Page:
Light Reflectance Values (LRV) Colours and Heat Generation
The LRV of a colour is an indication of what the temperature of the paint surface and substrate should reach in direct sunlight.
Black, the most absorbing of visible light and the thermal infrared, has a LRV very close to 0.
White is the most reflective of visible light. It also reflects a lot of the invisible thermal infrared, and has a LRV of approx 100.
You can therefore understand that dark colours do get very hot; lighter colours obviously the opposite.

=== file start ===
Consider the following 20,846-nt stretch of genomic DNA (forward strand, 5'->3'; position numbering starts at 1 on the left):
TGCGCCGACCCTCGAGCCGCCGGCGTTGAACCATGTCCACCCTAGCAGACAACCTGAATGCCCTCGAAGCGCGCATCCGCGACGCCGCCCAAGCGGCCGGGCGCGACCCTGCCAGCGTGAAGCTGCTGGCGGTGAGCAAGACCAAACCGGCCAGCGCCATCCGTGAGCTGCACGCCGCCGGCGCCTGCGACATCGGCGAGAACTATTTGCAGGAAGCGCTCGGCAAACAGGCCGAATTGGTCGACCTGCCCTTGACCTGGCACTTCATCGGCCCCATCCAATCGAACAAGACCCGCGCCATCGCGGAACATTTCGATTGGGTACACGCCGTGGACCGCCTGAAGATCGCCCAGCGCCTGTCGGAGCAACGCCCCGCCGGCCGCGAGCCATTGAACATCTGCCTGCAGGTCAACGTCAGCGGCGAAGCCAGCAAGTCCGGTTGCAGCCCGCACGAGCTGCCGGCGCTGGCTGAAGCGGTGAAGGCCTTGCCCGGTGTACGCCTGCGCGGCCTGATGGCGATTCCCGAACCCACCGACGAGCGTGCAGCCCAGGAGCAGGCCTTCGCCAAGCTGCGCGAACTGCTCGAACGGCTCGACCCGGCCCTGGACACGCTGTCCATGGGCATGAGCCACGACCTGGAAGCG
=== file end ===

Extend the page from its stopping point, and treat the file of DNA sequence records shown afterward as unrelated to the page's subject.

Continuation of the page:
We know that colours in the mid range of LRV 50 can absorb enough light and thermal IR to be (ambient conditions 22c) around 50/60c, which is hot enough for many substrates including wood.
We also know that as clouds pass over, temperatures on the surface can change rapidly. This rapid change in temperature does cause the paint film and the substrate to suffer stresses which can be reduced by a more reflective colour.
There are new pigment technologies around for paint colours that are more reflective of the visible and less absorbing of the invisible thermal infrared. Be careful when using these colours because the difference between a standard colour and the new pigment technology for heat generated can be very little.
As a guide, use colours on timber for exterior direct contact with the sun at LRV >50